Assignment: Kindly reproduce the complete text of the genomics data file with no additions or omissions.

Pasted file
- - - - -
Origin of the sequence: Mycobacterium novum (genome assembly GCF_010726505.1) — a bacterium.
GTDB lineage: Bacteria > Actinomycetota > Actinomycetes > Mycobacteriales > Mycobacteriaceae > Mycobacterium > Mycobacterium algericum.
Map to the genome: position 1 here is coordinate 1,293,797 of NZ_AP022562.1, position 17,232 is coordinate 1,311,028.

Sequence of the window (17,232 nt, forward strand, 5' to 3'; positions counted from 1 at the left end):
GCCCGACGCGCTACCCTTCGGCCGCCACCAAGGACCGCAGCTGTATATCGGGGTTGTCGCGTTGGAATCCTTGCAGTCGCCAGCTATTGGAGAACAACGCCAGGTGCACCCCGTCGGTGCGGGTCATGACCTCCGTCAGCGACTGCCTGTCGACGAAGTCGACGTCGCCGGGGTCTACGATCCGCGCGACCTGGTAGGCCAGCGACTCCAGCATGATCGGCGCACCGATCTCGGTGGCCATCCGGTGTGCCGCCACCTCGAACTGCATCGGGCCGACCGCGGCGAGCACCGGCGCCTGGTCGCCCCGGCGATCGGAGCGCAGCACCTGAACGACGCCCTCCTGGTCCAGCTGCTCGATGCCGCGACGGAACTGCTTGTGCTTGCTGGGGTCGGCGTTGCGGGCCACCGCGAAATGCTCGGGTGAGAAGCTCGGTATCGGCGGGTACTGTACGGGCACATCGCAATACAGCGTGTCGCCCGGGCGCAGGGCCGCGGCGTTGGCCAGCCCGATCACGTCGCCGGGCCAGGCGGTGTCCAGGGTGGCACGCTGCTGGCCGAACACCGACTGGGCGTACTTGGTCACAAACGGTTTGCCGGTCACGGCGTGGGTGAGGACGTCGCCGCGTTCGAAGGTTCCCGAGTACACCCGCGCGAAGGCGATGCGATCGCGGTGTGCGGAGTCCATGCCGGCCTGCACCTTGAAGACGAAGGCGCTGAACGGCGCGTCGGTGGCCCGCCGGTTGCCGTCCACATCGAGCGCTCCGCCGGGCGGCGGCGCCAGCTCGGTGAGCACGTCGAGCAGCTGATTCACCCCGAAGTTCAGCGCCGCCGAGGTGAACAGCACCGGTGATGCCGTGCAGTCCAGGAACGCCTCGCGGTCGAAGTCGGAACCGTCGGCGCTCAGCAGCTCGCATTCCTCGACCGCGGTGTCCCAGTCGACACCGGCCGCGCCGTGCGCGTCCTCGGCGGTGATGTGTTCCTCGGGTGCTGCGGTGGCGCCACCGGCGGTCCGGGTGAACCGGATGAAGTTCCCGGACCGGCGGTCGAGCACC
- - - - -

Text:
Origin of the sequence: Mycobacterium novum (genome assembly GCF_010726505.1) — a bacterium.
GTDB lineage: Bacteria > Actinomycetota > Actinomycetes > Mycobacteriales > Mycobacteriaceae > Mycobacterium > Mycobacterium algericum.
Map to the genome: position 1 here is coordinate 1,293,797 of NZ_AP022562.1, position 17,232 is coordinate 1,311,028.

Sequence of the window (17,232 nt, forward strand, 5' to 3'; positions counted from 1 at the left end):
GCCCGACGCGCTACCCTTCGGCCGCCACCAAGGACCGCAGCTGTATATCGGGGTTGTCGCGTTGGAATCCTTGCAGTCGCCAGCTATTGGAGAACAACGCCAGGTGCACCCCGTCGGTGCGGGTCATGACCTCCGTCAGCGACTGCCTGTCGACGAAGTCGACGTCGCCGGGGTCTACGATCCGCGCGACCTGGTAGGCCAGCGACTCCAGCATGATCGGCGCACCGATCTCGGTGGCCATCCGGTGTGCCGCCACCTCGAACTGCATCGGGCCGACCGCGGCGAGCACCGGCGCCTGGTCGCCCCGGCGATCGGAGCGCAGCACCTGAACGACGCCCTCCTGGTCCAGCTGCTCGATGCCGCGACGGAACTGCTTGTGCTTGCTGGGGTCGGCGTTGCGGGCCACCGCGAAATGCTCGGGTGAGAAGCTCGGTATCGGCGGGTACTGTACGGGCACATCGCAATACAGCGTGTCGCCCGGGCGCAGGGCCGCGGCGTTGGCCAGCCCGATCACGTCGCCGGGCCAGGCGGTGTCCAGGGTGGCACGCTGCTGGCCGAACACCGACTGGGCGTACTTGGTCACAAACGGTTTGCCGGTCACGGCGTGGGTGAGGACGTCGCCGCGTTCGAAGGTTCCCGAGTACACCCGCGCGAAGGCGATGCGATCGCGGTGTGCGGAGTCCATGCCGGCCTGCACCTTGAAGACGAAGGCGCTGAACGGCGCGTCGGTGGCCCGCCGGTTGCCGTCCACATCGAGCGCTCCGCCGGGCGGCGGCGCCAGCTCGGTGAGCACGTCGAGCAGCTGATTCACCCCGAAGTTCAGCGCCGCCGAGGTGAACAGCACCGGTGATGCCGTGCAGTCCAGGAACGCCTCGCGGTCGAAGTCGGAACCGTCGGCGCTCAGCAGCTCGCATTCCTCGACCGCGGTGTCCCAGTCGACACCGGCCGCGCCGTGCGCGTCCTCGGCGGTGATGTGTTCCTCGGGTGCTGCGGTGGCGCCACCGGCGGTCCGGGTGAACCGGATGAAGTTCCCGGACCGGCGGTCGAGCACC